Then we found out your left leg, ankle, and foot, were atypical.  We knew that no matter what the diagnosis ultimately was you were going to have a more difficult path in life than some others.  I don’t remember everything I thought and felt at that moment.  I do remember praying and begging through my tears that I just wanted you to be able to walk.  Please, if nothing else, please God just let my son be able to walk.  Now, thinking back on it, I know that there are  lots of things in the world worse than not being able to walk.  In that moment though I was willing to bargain with whoever, whatever, for you to be able to walk.

Anyway, I did not have the overwhelming feeling of love that first instant.  I didn’t love you any less because of your leg but the other emotions at play were all much stronger in me than love.  I was concerned for your mother, I was concerned for myself.

I was there when we brought your home from the hospital and started trying to figure out how to take care of you.  I was there when your mother was making just tiny droplets of milk to feed you and your weight kept dropping and dropping.  I was there when we resorted to feeding you milk with a syringe because that’s the only way we could get you to eat.  I was there when your mother was feeding you basically once an hour (every hour, 24 hours a day) fighting and scraping for you to gain even a single ounce.  I was there with your mother when the pediatrician told us you were still losing weight and, despite all her extreme efforts, we needed to give you supplemental formula.  I was there in the basement alone standing next to the dryer, folding onesies and sobbing – wondering how we were supposed to survive this.  It was, and is, so incredibly hard… But!

Then, slowly, you became you – and you are the most amazing thing I’ve ever seen.  It’s not what you’ve accomplished (see above, you haven’t accomplished much) it’s that you exist and that you are so wonderful just because you’re yourself.

A small example:  the other day I was holding you in the kitchen while I made breakfast.  We’re using coconut cream in our coffee nowadays because you’re supposedly allergic to milk protein and I needed to open up a can.  It’s a good idea to shake a can of coconut cream before you open it (remember this some day if you decide to make a pina colada) so I gave this one a good shake and you broke out laughing at me.  You reached out your adorable hands for the can and I decided there was no real reason you couldn’t touch it.  As soon as I gave you the can you started shaking it with all the power your little arms could muster.  You shook that can, squealed with delight, shook it some more, and laughed your little ass off.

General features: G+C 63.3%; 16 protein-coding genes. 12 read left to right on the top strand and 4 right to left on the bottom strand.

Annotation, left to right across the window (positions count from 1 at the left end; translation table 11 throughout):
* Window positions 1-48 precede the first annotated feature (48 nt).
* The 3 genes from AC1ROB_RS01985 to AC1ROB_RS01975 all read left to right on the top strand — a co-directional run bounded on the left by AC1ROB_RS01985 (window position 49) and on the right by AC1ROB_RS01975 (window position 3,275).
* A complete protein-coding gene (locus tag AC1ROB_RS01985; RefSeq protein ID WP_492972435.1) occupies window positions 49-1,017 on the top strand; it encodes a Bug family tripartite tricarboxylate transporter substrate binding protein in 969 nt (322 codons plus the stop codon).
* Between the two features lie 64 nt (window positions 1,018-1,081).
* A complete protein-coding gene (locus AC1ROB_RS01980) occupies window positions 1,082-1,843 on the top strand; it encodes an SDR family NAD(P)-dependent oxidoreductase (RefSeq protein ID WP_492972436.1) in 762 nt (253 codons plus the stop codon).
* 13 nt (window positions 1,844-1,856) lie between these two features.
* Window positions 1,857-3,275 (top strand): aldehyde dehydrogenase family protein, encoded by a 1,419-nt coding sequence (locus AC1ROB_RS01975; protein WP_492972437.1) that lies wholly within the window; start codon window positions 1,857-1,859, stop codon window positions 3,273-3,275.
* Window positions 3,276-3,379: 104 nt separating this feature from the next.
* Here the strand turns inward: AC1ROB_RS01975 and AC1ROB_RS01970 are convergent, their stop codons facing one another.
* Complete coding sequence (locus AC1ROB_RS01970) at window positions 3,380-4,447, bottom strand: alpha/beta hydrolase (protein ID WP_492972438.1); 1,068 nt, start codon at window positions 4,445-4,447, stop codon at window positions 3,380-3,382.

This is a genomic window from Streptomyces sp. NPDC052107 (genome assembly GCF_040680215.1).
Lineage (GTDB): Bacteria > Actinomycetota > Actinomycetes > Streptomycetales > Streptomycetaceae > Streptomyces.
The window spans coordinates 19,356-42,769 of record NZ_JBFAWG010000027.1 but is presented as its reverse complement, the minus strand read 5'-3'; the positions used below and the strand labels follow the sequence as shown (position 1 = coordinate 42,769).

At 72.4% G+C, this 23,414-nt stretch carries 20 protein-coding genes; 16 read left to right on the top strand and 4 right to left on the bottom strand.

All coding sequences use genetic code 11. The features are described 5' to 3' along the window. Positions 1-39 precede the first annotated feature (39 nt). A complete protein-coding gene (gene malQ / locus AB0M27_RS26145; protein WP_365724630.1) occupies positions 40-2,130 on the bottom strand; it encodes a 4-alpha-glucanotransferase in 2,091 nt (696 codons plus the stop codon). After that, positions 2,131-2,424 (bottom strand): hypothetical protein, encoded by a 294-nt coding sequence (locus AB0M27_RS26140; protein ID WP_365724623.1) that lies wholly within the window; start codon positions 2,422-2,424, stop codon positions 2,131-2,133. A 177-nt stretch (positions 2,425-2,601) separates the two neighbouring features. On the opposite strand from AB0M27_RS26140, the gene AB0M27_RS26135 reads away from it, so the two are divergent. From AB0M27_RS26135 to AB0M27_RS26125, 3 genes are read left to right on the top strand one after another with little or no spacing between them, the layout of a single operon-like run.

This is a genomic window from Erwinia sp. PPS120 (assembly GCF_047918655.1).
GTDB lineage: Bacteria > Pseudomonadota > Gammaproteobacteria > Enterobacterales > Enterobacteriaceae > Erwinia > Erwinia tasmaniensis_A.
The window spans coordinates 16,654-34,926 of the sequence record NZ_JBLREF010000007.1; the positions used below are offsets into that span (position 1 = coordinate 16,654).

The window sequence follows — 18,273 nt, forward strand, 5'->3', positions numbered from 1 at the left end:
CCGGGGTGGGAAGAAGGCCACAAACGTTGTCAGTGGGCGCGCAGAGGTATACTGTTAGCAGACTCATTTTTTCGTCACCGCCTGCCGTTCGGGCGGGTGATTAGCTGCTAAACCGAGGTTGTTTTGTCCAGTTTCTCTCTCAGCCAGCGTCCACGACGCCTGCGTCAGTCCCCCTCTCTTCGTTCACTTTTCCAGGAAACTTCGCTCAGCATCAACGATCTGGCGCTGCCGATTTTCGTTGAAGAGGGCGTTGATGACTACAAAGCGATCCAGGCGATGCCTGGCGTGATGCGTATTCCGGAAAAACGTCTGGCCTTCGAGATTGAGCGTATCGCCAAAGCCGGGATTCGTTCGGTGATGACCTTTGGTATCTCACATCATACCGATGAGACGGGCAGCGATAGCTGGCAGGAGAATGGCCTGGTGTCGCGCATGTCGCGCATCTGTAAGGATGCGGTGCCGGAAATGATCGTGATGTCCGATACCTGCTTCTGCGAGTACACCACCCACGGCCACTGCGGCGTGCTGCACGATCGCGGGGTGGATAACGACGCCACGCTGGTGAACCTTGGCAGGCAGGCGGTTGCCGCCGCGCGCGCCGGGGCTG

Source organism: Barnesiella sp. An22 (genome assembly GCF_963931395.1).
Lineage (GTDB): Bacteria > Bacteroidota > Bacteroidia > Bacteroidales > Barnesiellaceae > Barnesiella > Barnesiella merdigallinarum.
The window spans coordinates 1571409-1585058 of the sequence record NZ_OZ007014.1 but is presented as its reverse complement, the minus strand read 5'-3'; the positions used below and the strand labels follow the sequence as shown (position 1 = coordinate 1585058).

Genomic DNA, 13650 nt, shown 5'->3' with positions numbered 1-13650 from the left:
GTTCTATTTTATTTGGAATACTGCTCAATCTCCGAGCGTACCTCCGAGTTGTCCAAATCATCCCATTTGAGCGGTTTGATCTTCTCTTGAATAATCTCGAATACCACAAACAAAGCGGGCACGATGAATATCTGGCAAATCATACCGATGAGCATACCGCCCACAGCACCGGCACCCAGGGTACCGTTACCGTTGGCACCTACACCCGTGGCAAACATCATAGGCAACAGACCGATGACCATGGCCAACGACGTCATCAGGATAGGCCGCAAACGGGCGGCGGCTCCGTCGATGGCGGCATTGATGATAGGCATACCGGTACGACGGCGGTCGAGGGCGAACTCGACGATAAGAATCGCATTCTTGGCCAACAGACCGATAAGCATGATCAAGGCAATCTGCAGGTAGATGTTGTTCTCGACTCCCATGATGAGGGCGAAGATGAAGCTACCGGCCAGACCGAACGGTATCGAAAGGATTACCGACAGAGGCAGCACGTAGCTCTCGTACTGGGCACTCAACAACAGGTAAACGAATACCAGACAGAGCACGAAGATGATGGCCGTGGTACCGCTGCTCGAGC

It’s such a little thing but in that moment I felt the overwhelming love that I was supposed to feel 10 months ago in that hospital room.  I’ve felt it lots of times before then and since then.  I feel it every moment of every day now.  I am so thankful you’re here and that you are who you are.

In a few days your mother and I are going to take you to the hospital for surgery and it’s not going to be easy for any of us.  On the outside at least you won’t be the same as you were before.  With that said – you are not a leg, and you aren’t an ankle, and you aren’t a foot.  You’re so much more than that and when in a few months I (hopefully) watch you take your first steps I know I will be so proud.  I won’t be proud because you added a new line on your baby resume.  I’ll be proud of you in the same way I was so proud and happy when you shook that can of coconut cream.  I will be proud to be your dad and to have the privilege of caring for you, providing for you, and watching you grow and learn.  I will be proud to have witnessed your journey right from the start.  I will be, and am, so incredibly proud.  I love you very much and I am so thankful you came into my life.  Happy Thanksgiving.